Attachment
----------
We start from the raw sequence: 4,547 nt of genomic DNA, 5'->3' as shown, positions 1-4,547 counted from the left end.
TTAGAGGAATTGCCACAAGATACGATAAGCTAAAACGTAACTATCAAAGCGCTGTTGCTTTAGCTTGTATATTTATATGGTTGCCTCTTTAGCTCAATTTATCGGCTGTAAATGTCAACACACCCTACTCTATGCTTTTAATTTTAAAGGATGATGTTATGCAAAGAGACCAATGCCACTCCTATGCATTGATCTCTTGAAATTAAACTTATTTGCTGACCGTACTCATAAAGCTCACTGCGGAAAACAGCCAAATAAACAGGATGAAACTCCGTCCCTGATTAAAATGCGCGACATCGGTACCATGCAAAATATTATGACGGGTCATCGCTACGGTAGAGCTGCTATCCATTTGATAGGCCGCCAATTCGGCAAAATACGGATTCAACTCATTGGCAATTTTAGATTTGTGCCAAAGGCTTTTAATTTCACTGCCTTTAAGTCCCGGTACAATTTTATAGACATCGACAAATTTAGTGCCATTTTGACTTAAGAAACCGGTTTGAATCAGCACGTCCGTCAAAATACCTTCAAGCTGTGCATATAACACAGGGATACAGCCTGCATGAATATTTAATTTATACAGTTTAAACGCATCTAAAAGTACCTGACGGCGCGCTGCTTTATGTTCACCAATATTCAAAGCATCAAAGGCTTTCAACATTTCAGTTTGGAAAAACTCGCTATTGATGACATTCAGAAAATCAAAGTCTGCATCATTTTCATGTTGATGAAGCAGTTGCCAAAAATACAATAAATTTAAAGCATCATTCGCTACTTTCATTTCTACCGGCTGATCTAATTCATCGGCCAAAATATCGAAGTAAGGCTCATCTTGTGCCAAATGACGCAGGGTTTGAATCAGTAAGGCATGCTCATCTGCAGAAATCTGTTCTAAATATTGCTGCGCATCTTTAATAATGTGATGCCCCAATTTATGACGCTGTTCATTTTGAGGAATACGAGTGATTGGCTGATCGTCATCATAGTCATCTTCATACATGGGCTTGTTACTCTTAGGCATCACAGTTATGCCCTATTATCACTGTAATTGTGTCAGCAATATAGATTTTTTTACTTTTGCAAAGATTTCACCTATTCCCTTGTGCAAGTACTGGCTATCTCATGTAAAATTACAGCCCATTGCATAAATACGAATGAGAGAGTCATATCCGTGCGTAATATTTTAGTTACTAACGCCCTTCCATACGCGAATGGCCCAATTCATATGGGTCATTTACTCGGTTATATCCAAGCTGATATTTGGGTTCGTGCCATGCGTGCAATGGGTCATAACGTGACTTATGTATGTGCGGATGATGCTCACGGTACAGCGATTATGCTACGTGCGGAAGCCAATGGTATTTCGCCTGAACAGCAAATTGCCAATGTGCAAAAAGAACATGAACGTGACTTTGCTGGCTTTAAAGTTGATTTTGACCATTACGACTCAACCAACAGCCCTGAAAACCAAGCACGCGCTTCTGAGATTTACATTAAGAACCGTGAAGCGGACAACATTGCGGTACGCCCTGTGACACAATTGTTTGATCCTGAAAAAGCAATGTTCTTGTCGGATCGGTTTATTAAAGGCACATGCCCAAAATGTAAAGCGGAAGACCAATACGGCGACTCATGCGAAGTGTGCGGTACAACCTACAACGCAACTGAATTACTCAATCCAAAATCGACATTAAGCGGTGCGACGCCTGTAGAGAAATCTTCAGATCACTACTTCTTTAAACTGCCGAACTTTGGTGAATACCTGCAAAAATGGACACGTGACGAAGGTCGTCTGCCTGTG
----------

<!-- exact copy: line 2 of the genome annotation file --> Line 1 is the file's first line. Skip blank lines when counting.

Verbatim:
TTAGAGGAATTGCCACAAGATACGATAAGCTAAAACGTAACTATCAAAGCGCTGTTGCTTTAGCTTGTATATTTATATGGTTGCCTCTTTAGCTCAATTTATCGGCTGTAAATGTCAACACACCCTACTCTATGCTTTTAATTTTAAAGGATGATGTTATGCAAAGAGACCAATGCCACTCCTATGCATTGATCTCTTGAAATTAAACTTATTTGCTGACCGTACTCATAAAGCTCACTGCGGAAAACAGCCAAATAAACAGGATGAAACTCCGTCCCTGATTAAAATGCGCGACATCGGTACCATGCAAAATATTATGACGGGTCATCGCTACGGTAGAGCTGCTATCCATTTGATAGGCCGCCAATTCGGCAAAATACGGATTCAACTCATTGGCAATTTTAGATTTGTGCCAAAGGCTTTTAATTTCACTGCCTTTAAGTCCCGGTACAATTTTATAGACATCGACAAATTTAGTGCCATTTTGACTTAAGAAACCGGTTTGAATCAGCACGTCCGTCAAAATACCTTCAAGCTGTGCATATAACACAGGGATACAGCCTGCATGAATATTTAATTTATACAGTTTAAACGCATCTAAAAGTACCTGACGGCGCGCTGCTTTATGTTCACCAATATTCAAAGCATCAAAGGCTTTCAACATTTCAGTTTGGAAAAACTCGCTATTGATGACATTCAGAAAATCAAAGTCTGCATCATTTTCATGTTGATGAAGCAGTTGCCAAAAATACAATAAATTTAAAGCATCATTCGCTACTTTCATTTCTACCGGCTGATCTAATTCATCGGCCAAAATATCGAAGTAAGGCTCATCTTGTGCCAAATGACGCAGGGTTTGAATCAGTAAGGCATGCTCATCTGCAGAAATCTGTTCTAAATATTGCTGCGCATCTTTAATAATGTGATGCCCCAATTTATGACGCTGTTCATTTTGAGGAATACGAGTGATTGGCTGATCGTCATCATAGTCATCTTCATACATGGGCTTGTTACTCTTAGGCATCACAGTTATGCCCTATTATCACTGTAATTGTGTCAGCAATATAGATTTTTTTACTTTTGCAAAGATTTCACCTATTCCCTTGTGCAAGTACTGGCTATCTCATGTAAAATTACAGCCCATTGCATAAATACGAATGAGAGAGTCATATCCGTGCGTAATATTTTAGTTACTAACGCCCTTCCATACGCGAATGGCCCAATTCATATGGGTCATTTACTCGGTTATATCCAAGCTGATATTTGGGTTCGTGCCATGCGTGCAATGGGTCATAACGTGACTTATGTATGTGCGGATGATGCTCACGGTACAGCGATTATGCTACGTGCGGAAGCCAATGGTATTTCGCCTGAACAGCAAATTGCCAATGTGCAAAAAGAACATGAACGTGACTTTGCTGGCTTTAAAGTTGATTTTGACCATTACGACTCAACCAACAGCCCTGAAAACCAAGCACGCGCTTCTGAGATTTACATTAAGAACCGTGAAGCGGACAACATTGCGGTACGCCCTGTGACACAATTGTTTGATCCTGAAAAAGCAATGTTCTTGTCGGATCGGTTTATTAAAGGCACATGCCCAAAATGTAAAGCGGAAGACCAATACGGCGACTCATGCGAAGTGTGCGGTACAACCTACAACGCAACTGAATTACTCAATCCAAAATCGACATTAAGCGGTGCGACGCCTGTAGAGAAATCTTCAGATCACTACTTCTTTAAACTGCCGAACTTTGGTGAATACCTGCAAAAATGGACACGTGACGAAGGTCGTCTGCCTGTG